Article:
It is a commonly held perception that the interest rate is nothing but the cost of borrowing money in the market. Interest is charged for the services rendered by the lender and taking the underlying risk of offering money to the borrower. However, it is also in the interest (no puns intended) of the lender to offer money to the borrower and thereby earn good returns on the same. In the process, the wheels of the economy move on. Prevalent rates of interest are always changing. You can see that there are different types of loans and hence, there are different rates.
RBI, the country’s central bank, has cut the repo rate several times this year. Currently, the rate is 5.4%. This is a lower rate compared to what it was in 2010. RBI has reduced the policy rate by 110 basis points since January this year which paves the way forward for aggressively lowering lending rates across banks and financial institutions as well.
Why borrowers should consider this good news
This is good news for the borrowers indeed. In the same breath, one can say that banks have been slower than usual in transmitting the benefits of rate cuts to borrowers. When the easing phase was on, banks reduced their weighted average lending rates by 29 basis points. One can compare it with the 75 bps cut by RBI. SBI has also cut its marginal cost lending rate (MCLR) by 5 bps across sectors.
It is too early to predict a drastic decline in home loan EMIs and you should not be hurried into making any guesses. The reduction in EMI is possible only when the banks lower their MCLR. So it is conditional and till then we have to keep our fingers crossed. This phenomenon is an outcome of an accommodative policy of the government and RBI. The success of this policy will depend on the application of this policy. It has to depend on how the lower rate is transmitted to the borrowers. According to some experts, the cascading effect of benefits will be a possibility in the coming months. It is expected of RBI to cut the repo rate by another 25 basis points in the future. This fall, however, depends on a fall in GDP growth to as low as 4.5%. It is reasonable for the RBI to keep the policy of accommodativeness going. This is the opinion of several leading economists.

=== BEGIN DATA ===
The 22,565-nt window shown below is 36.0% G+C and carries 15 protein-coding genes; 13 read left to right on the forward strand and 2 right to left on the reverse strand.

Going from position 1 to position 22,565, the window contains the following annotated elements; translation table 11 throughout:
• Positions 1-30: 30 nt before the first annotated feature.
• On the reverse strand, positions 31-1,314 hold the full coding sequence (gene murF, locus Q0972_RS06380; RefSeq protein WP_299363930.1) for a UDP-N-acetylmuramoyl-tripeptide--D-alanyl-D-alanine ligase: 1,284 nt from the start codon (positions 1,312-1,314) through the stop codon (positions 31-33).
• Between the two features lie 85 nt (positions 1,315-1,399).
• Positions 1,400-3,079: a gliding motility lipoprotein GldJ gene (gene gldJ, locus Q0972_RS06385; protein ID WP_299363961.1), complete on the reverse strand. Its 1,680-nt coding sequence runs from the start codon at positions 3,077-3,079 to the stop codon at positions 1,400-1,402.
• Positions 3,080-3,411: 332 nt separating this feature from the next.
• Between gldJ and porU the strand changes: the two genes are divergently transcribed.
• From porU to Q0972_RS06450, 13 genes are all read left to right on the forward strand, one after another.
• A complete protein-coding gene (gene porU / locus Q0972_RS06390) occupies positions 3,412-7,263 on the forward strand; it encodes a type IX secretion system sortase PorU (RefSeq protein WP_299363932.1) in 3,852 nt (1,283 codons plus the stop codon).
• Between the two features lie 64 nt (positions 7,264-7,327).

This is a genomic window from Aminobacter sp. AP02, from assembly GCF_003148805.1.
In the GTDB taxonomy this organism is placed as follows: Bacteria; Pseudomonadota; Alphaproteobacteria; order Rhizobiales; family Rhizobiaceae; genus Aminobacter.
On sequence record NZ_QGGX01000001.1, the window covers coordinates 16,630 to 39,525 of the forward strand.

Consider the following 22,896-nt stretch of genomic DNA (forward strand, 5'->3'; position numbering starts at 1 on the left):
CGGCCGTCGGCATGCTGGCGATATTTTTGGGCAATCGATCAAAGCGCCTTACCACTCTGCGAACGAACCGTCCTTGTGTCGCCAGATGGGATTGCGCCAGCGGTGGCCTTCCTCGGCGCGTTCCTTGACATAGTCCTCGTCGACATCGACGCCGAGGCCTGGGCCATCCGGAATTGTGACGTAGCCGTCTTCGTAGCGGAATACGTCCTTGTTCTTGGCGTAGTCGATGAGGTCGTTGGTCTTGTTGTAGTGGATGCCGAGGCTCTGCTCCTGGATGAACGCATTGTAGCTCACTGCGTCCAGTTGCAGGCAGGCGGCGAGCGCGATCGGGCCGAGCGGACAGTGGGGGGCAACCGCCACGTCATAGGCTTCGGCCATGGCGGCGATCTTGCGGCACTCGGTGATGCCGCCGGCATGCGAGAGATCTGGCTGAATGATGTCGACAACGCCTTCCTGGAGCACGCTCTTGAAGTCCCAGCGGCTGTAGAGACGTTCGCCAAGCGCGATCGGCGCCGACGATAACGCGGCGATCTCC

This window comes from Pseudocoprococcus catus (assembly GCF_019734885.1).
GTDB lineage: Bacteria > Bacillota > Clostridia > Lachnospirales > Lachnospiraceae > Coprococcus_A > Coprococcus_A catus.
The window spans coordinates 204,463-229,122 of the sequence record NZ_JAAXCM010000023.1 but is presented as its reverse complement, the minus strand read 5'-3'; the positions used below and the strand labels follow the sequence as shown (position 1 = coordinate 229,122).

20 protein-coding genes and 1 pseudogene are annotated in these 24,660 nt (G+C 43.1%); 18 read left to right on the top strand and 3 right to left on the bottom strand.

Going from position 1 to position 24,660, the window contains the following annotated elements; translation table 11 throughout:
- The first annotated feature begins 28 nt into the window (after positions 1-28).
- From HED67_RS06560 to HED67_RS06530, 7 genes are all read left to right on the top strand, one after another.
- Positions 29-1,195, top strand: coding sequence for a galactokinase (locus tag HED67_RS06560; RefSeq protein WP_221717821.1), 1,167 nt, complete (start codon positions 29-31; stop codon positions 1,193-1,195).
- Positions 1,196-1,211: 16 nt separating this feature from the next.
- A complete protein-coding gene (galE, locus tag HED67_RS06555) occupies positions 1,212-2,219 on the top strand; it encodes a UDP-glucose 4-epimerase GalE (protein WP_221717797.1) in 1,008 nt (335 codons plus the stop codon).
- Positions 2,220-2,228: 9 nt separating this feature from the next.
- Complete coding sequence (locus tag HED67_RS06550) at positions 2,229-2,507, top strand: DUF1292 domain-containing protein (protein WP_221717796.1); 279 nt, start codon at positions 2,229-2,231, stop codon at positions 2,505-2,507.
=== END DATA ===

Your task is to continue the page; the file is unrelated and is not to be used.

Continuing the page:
Key aspects worth noting
There was immense cheer when it was speculated that the RBI was going to cut its repo rate by another 25 bps. Even if it has kept policy rates unchanged at the moment, it may do so in the future. It can be argued that home loan rates may come down to below 8% since many banks have now launched repo rate linked home loan products. In a poll in which many economists participated, it was expected of RBI to cut the repo rate to 4.9% going forward. This cut in repo rate should give a positive swing to retail borrowing as banks have linked their retail loans to the repo rate. This will naturally benefit those who wish to apply for home loans.
According to a report, SBI’s EBR or External Benchmark Rate is fixed at 8.05%. If RBI cuts the repo rate further by 25 bps, SBI’s EBR will also fall to a level of 7.8 %. In sync with the government’s accommodative policy and mission to revive the economy, the RBI is willing to keep rates softer for a longer period of time. In the given circumstances when GDP fell to as low as 4.5% in September, it is expected that RBI will keep the fiscal policy more accommodative. This is what economists expect.
There is another indicator of the repo rate going downhill. The Monetary Policy Committee has cut the repo rate by dint of revisions. It has been done over the concerns that growth momentum is going slow and that there is a need to boost liquidity in the financial system. Keeping in mind the stance of the RBI Monetary Policy Committee on keeping an accommodative policy alive and going, one can expect further cuts in rates especially if economic indicators remain weak. In spite of a series of fiscal measures including an initiative to slash corporate tax rates, the GDO growth rate still fell in the past. The slashing of corporate tax rates was aimed at boosting private sector investments in the country.
What experts feel
Inflation is low around this time and it is expected that it will remain so. In this setup, RBI has an ideal condition to go for rate cuts. These rate cuts are expected in future months. Borrowers from the banks will pay lower EMIs since banks are shifting to match the new benchmark prescribed by the central bank. It may result in lowering of lending rates by another 30 basis points as well.
There is another twist to the story. It is said that SBI will charge an additional 15 basis points from non-salaried persons. The persons in the higher risk bracket will be charged further by 10 bps. According to RBI, the benchmark it has fixed can be a repo rate or any other benchmark issued by the Financial Benchmarks India. FBI administers such rates. Other reports talk of frequent changes in EMIs with changes in the repo rate which is another concern that has to be addressed going forward.